Saturday 8/1/20 – Tracking Isaias For Tue/Wed

Good morning!
 
With mostly sunny skies, expect a high around 87 today, with a light wind primarily out of the north. Tonight will be mostly clear and 67, with a light south wind.
 
Sunday will be partly sunny and 89, with a south wind of 5-10 mph, gusting up to 25 mph late in the afternoon and evening. There is a slight chance of a shower or thunderstorm during the evening, but it will most likely stay dry. Sunday night will be mostly cloudy and 72, with a slight chance of showers and thunderstorms, and a south wind of 5-10 mph, turning to the southwest.
 
weather 2020-08-01.001.jpeg
 
Going forward, there is again a slight chance of an afternoon shower or thunderstorm Monday, with a high around 90 along with partly cloudy skies. Clouds will be on the increase Monday night and Tuesday, as what is currently Hurricane Isaias will likely approach the region as a tropical storm. Rain is likely at times Tuesday, Tuesday night, and Wednesday, with a high of 78 Tuesday and 81 Wednesday. The exact timing is not completely clear, but Tuesday afternoon into Wednesday morning is the most likely time for impacts. A period of heavy rain is likely, with the potential for strong winds depending on how things play out.
 
The National Hurricane Center’s cone of uncertainty covers all of New England, and the forecast path as of 2 AM today brings the center in our vicinity. There has been a noticeable westward jog in Isaias’ forecast path in the last 24 hours; if it passes over land in the Carolinas, it may weaken somewhat, but assuming Isaias passes over the waters south of Long Island and south coastal New England, it shouldn’t fall apart. That being said, there is a range of potential scenarios if Isaias continues to trend west, if it trends back to the east, or stays more or less on the current forecast path. I wouldn’t expect anything extreme, but we could be in for some strong winds. Whether those winds would be of tropical storm force is not clear, but it’s tough to accomplish inland – but not impossible, as NHC is currently forecasting that Isaias will retain tropical storm force winds into the New Brunswick and Nova Scotia area. Again, the exact extent of the wind potential (and heavy rain too!) will depend on the exact path. I’ll have more details on this in the coming days; see below the 2 AM advisory map from the NHC as well as my 5 day forecast.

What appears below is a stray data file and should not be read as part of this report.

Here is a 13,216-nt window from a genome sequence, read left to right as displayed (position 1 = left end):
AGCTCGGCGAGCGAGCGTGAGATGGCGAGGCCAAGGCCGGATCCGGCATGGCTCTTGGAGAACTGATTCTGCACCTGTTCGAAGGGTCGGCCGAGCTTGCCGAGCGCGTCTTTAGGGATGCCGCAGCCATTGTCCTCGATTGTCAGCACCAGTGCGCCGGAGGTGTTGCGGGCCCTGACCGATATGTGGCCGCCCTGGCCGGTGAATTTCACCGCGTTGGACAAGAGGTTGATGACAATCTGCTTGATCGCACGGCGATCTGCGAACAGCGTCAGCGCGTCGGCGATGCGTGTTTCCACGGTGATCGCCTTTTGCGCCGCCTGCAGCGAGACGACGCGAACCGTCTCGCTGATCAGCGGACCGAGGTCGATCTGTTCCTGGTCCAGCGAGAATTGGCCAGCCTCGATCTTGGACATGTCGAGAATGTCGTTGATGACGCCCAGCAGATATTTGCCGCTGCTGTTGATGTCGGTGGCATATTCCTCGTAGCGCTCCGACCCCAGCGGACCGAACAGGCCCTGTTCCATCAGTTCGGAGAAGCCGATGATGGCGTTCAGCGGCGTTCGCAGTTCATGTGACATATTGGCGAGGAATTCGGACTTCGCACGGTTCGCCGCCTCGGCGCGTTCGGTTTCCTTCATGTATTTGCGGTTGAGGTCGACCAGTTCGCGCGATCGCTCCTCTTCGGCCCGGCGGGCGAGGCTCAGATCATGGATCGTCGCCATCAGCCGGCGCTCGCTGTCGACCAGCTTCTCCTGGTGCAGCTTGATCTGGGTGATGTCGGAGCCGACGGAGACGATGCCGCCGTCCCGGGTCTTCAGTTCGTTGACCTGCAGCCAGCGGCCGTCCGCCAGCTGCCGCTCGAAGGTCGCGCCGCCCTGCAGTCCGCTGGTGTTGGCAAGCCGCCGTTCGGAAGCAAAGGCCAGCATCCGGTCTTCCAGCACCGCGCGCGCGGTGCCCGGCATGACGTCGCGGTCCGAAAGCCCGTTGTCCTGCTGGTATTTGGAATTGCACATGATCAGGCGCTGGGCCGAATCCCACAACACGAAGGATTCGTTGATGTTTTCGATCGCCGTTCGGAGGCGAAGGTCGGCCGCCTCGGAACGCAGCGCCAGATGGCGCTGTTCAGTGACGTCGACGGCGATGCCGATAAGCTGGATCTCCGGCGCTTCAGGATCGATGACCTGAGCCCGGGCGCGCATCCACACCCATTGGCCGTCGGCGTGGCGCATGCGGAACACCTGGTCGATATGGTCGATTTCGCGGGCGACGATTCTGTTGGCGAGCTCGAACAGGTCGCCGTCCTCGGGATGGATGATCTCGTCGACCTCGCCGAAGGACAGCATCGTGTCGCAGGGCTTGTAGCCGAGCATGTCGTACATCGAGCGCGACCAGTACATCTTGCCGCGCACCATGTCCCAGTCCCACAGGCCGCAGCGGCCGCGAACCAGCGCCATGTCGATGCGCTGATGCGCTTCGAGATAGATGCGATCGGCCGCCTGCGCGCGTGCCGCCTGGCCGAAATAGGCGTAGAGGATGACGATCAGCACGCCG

weather 2020-08-01.002.jpeg
035129_5day_cone_no_line_and_wind
 
Have a great day!
-Nathan

Published by Nathan Coram

Hello! I'm Nathan Coram, a 19 year old meteorology student and weather geek, and am going into my junior year at UMass Lowell as a meteorology major. I am the current Vice President of the UML American Meteorological Society Local Student Chapter. Prior to at UML, I attended the Dracut school system for my K-12 years, having graduated from Dracut High in 2018. I first got into weather with the December 2008 ice storm, which knocked out my electricity for 4 days. I had no idea how it could be raining and becoming ice immediately, and how rain can knock out power. (Now I do - warm layer aloft, cold air at surface). But I didn't really get into it until the heat of July 2010 and specifically a few severe weather events during that month, followed by the year 2011, which featured several high profile weather events. Since then I have had a growing interest, and am hoping to make it into the meteorology field, preferably with NOAA/NWS. But for now, I'm blogging here, helping with the UML Weather Center social media, and tweeting about the weather on my own account as well. Thanks for visiting!

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